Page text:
The hepatitis C virus (HCV) is an infectious virus that is carried in the blood and affects the liver. Left untreated, hepatitis C can lead to varying degrees of liver damage including liver cancer for which a transplant may be required, and even death.
Hepatitis C currently infects an estimated quarter of a million persons (250,000) in Canada, and an estimated 5,000 more people get infected every year mostly through injection drug use. However, the virus can also be spread during any situation where a person's blood comes in contact with the infected blood of another, including a medical or dental procedure or a skin-breaking ritual with contaminated equipment in a country with a high hepatitis C rate and/or where the blood supply is not tested for hepatitis C.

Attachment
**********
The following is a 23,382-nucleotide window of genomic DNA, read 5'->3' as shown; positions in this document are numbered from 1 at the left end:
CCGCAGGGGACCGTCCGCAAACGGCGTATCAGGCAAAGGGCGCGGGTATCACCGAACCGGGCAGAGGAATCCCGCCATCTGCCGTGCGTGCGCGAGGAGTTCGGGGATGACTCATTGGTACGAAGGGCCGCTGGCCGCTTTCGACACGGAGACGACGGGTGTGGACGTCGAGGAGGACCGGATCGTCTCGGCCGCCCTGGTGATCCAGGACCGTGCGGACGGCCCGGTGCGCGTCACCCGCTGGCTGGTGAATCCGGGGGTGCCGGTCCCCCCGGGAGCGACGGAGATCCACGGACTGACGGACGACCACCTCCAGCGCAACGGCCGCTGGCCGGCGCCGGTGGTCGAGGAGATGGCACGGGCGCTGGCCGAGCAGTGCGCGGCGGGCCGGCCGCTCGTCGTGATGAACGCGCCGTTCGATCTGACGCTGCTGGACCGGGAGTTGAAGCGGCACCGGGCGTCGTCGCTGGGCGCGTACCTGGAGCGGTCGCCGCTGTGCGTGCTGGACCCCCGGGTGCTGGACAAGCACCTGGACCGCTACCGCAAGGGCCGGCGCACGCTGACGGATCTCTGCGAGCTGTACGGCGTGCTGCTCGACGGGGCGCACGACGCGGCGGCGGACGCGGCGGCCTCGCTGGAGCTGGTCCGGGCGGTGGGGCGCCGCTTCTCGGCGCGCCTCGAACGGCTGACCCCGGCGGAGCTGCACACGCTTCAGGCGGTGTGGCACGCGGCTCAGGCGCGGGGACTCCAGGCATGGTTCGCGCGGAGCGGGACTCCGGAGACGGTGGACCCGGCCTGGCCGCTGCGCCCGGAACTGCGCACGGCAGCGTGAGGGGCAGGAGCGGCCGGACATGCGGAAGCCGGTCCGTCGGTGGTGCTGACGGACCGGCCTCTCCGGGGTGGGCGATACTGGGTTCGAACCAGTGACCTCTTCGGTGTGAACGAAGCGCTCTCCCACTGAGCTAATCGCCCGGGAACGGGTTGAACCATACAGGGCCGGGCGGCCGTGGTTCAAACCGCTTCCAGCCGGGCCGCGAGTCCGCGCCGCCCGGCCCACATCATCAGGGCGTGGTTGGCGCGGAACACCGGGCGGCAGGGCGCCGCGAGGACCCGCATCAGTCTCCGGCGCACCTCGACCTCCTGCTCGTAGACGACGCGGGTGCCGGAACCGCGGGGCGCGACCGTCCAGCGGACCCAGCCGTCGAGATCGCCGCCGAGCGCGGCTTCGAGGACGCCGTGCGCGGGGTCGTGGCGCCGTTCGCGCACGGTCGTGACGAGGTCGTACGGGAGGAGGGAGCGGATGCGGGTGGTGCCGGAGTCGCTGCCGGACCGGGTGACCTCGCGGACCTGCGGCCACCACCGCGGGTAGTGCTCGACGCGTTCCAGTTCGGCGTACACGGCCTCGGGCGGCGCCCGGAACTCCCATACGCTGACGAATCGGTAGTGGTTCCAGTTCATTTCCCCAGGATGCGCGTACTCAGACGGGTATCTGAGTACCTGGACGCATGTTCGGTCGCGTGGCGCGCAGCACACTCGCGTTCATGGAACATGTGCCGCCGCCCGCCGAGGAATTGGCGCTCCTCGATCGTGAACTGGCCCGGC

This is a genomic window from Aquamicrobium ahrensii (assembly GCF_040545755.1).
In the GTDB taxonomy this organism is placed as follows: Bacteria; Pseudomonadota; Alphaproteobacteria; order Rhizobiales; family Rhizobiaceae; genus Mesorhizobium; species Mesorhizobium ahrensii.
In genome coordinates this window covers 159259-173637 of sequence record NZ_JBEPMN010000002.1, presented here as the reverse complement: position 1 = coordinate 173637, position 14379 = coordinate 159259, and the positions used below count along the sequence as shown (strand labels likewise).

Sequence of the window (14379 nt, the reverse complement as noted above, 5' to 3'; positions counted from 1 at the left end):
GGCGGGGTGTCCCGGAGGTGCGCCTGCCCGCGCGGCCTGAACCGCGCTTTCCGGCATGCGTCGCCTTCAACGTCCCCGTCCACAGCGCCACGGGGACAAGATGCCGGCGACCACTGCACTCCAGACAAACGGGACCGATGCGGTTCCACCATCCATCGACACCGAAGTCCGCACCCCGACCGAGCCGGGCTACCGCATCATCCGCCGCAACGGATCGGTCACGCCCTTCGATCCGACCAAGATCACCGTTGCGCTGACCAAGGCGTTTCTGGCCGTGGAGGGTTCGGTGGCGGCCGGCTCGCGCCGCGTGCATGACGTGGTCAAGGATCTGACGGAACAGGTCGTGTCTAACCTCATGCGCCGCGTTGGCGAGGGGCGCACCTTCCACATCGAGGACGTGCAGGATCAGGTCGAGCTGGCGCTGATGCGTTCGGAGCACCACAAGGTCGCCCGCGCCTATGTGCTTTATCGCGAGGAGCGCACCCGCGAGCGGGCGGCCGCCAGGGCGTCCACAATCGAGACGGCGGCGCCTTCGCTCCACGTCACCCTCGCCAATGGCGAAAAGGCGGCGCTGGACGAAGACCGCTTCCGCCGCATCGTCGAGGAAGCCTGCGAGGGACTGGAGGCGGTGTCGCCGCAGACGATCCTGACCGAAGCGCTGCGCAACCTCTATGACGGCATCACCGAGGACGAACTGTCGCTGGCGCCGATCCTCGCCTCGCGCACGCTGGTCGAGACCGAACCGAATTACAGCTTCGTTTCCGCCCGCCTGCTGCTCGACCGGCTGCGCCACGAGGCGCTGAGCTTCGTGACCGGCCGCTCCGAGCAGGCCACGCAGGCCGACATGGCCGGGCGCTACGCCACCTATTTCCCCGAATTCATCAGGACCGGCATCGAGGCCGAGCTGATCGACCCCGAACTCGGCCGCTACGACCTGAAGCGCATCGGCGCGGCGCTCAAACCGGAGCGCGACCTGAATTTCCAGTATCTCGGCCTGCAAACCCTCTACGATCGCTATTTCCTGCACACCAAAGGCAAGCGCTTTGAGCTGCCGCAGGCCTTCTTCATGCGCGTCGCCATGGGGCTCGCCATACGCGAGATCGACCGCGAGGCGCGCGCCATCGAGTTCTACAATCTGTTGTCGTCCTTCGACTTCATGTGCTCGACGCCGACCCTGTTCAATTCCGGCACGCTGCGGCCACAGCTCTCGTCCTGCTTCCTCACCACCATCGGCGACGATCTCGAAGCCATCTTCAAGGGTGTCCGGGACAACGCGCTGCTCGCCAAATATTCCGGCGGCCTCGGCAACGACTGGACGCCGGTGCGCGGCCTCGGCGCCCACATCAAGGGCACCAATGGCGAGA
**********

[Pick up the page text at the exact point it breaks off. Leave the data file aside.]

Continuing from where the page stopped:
Approximately one-third of those infected with hepatitis C may not be aware of their infection.
In a first effort to reach out to recent immigrants from endemic
countries, Health Canada's Hepatitis C Prevention, Support and Research
Program has produced third language awareness/prevention brochures
and posters to reach out to the Arabic, Mandarin (simplified), Spanish
and Punjabi speaking communities. The brochures outline what the
hepatitis C virus is; ways the virus is spread and how it can be
avoided; possible symptoms of hepatitis C infection; and steps to
take if there has been possible exposure to the virus.